Usually on Fridays, the Buzz features a weekend wrap-up of all the fun things you can do in the neighborhood and around the city. But this week, Buzz Co-Publisher and author of that weekly feature, Liz Fuller, is traveling with her family. So dear reader, this weekend you are left to your own devices. Fortunately, there is no shortage of sources of information on cool stuff to do, like this list provided by Thrillist. And, tomorrow, watch for our new video feature in honor of National Ice Cream day on Sunday.
In the meantime, if you planning to head out of town and want to take your best four-legged friend, the LA Department of Animal Services has some great suggestions.
Crate your pet for the ride
Keep your dog or cat safe and secure in a well-ventilated crate or carrier in the car. Make sure it’s large enough for your pet to stand, sit, lie down and turn around in. Always secure the crate so it won’t slide or shift. If you decide to not crate your furry friend, always keep him or her in the backseat in a harness attached to a seat belt.
Prepare your pet for a long trip
Get your animal companion ready for a long trip by taking him or her on a series of short drives. Each time you can gradually lengthen the time spent in the car.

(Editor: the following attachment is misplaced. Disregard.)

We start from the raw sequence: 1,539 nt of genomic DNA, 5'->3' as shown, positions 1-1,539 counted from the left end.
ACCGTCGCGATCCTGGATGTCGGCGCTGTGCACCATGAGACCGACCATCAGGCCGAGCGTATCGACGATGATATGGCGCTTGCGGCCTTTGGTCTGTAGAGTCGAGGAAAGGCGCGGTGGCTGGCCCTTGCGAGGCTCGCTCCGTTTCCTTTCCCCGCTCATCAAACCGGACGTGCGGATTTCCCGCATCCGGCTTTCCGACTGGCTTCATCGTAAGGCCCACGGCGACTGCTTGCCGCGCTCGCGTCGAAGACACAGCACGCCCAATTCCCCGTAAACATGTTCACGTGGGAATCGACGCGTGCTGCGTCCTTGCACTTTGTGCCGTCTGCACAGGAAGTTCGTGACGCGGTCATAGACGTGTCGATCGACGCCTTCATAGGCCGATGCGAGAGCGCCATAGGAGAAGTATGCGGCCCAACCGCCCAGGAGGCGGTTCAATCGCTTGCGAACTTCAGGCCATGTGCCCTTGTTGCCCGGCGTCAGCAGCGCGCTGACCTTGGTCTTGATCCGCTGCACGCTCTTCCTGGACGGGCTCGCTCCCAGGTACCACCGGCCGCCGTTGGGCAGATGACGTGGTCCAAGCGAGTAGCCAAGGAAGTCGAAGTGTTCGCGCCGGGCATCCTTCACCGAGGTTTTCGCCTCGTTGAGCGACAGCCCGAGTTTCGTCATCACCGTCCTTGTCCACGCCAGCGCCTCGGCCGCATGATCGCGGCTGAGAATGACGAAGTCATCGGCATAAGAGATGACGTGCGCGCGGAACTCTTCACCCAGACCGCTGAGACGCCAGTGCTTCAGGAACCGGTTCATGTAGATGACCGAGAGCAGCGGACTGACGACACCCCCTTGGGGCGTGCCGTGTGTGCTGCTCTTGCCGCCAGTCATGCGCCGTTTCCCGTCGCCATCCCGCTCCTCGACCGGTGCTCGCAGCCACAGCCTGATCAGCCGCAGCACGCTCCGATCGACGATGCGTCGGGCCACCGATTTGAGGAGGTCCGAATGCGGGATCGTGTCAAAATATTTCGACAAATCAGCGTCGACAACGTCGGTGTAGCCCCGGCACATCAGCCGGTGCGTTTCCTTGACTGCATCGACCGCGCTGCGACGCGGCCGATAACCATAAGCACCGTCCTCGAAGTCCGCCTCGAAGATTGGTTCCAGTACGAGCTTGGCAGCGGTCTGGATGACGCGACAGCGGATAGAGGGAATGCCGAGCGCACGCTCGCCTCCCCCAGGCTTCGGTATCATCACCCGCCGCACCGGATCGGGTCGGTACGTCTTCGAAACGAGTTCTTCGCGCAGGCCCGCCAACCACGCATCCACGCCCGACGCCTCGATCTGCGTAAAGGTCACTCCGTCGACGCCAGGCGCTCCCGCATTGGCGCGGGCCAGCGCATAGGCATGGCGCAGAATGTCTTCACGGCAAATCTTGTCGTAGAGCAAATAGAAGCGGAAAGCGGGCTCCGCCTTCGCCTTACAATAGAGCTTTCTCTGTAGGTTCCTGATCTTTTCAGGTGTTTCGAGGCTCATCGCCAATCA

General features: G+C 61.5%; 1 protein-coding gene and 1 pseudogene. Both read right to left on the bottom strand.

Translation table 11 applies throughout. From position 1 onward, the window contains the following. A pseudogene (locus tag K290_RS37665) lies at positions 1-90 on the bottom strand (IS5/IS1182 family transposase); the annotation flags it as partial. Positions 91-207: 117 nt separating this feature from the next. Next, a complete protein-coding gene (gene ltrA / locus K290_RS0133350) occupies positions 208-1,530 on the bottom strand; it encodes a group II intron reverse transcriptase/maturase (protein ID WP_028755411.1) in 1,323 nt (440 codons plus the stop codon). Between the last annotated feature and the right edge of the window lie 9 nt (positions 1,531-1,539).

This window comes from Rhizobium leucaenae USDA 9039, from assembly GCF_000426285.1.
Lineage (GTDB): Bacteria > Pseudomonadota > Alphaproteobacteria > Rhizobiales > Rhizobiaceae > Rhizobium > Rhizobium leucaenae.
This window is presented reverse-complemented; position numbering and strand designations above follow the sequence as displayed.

Don’t leave your pet alone in the car
A quick stop may feel like no time at all to you, but it’s too long to leave your pet in a vehicle unattended on a warm summer day. When it’s hot outside, even with the windows open, a parked car can become an oven in minutes, and endanger the life of your pet.
Pack a pet traveling kit
Put together a traveling kit for your travel buddy. Bring food, plenty of water, bowls, a leash, a waste scoop and baggies, grooming supplies, medication and first-aid, and a favorite toy or blanket to give your pet a sense of familiarity.
Allow time for plenty of rest stops
Be sure to stop frequently so your dog can get exercise and go to the bathroom. Never allow your pup to leave the car without a leash and be sure to pick up after them.
Make sure your pet has up-to-date identification
If your dog or cat doesn’t have a microchip, you should consider getting them one and make sure the microchip is registered with your current contact information before your trip. Your pet should wear a collar with a tag and/or license, as well as a temporary travel tag with your cell phone and any other relevant contact information.